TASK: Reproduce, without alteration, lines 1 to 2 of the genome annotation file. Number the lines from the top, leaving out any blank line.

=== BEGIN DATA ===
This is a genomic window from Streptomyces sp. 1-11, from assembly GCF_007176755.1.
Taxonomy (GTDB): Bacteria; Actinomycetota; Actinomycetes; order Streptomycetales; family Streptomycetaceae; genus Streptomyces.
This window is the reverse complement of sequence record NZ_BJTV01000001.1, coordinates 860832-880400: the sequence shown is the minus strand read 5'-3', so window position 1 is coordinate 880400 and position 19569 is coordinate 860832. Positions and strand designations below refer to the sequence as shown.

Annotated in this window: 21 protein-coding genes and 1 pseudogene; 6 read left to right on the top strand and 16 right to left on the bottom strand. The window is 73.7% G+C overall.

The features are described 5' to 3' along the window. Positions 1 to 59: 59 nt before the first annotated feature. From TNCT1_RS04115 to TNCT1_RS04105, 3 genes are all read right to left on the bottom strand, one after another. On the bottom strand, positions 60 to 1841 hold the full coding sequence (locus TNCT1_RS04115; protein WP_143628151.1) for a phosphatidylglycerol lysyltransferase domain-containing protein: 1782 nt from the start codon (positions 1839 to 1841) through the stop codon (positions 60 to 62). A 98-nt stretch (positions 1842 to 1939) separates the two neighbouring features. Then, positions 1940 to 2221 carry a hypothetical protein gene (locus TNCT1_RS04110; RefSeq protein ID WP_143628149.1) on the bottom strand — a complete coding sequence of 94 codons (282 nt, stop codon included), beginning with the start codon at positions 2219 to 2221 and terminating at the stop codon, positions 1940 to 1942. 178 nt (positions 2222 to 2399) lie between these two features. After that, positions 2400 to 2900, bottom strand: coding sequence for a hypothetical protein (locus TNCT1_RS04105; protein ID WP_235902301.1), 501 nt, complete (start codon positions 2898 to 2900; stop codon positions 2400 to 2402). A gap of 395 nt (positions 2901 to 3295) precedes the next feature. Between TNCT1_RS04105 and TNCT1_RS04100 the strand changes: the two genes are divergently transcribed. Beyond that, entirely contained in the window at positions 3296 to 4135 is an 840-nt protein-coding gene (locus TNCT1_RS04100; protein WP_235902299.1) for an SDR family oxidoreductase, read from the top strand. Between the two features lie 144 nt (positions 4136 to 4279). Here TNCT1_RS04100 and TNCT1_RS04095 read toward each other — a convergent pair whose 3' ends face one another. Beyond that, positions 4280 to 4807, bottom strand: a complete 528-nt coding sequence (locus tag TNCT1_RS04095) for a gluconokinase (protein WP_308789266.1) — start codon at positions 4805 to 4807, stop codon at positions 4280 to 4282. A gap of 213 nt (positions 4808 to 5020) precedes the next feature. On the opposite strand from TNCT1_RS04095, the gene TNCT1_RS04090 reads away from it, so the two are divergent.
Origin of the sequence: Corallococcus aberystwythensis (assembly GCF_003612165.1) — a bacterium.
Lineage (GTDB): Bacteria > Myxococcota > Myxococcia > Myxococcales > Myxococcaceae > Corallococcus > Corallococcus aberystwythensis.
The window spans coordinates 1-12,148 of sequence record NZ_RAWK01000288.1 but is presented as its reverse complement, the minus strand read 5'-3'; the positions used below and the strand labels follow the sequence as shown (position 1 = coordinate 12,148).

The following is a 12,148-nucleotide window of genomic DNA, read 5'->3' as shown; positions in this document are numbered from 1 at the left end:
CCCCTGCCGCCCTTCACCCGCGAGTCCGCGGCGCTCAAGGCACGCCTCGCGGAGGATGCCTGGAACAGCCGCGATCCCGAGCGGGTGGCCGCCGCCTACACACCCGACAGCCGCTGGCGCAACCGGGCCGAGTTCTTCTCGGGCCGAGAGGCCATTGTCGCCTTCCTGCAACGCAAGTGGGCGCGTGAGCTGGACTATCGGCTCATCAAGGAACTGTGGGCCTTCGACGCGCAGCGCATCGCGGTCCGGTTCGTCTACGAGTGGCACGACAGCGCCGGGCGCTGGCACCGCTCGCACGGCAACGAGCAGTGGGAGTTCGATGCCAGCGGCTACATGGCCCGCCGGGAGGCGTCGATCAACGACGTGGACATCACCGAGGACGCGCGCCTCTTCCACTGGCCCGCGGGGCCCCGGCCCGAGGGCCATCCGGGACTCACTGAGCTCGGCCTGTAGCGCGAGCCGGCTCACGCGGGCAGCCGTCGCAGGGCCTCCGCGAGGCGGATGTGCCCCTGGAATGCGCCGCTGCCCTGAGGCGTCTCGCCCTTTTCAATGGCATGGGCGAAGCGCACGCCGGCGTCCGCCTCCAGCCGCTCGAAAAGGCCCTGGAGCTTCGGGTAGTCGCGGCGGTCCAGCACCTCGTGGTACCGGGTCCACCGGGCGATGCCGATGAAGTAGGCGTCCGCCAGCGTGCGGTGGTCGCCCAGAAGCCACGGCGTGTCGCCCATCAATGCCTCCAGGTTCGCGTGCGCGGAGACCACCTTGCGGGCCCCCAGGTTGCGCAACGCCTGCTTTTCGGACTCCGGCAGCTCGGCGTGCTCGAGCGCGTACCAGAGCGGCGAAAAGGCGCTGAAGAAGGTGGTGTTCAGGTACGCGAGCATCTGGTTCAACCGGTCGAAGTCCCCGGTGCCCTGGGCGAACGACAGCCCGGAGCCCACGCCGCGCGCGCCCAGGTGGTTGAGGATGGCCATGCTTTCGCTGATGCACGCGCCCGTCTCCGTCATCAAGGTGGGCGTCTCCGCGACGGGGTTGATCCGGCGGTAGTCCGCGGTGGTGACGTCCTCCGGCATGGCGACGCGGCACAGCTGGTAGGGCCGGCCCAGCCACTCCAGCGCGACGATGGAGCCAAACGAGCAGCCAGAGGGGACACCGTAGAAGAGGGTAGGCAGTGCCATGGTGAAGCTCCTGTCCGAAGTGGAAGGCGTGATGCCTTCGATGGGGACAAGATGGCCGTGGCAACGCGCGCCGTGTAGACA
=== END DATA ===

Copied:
This is a genomic window from Streptomyces sp. 1-11, from assembly GCF_007176755.1.
Taxonomy (GTDB): Bacteria; Actinomycetota; Actinomycetes; order Streptomycetales; family Streptomycetaceae; genus Streptomyces.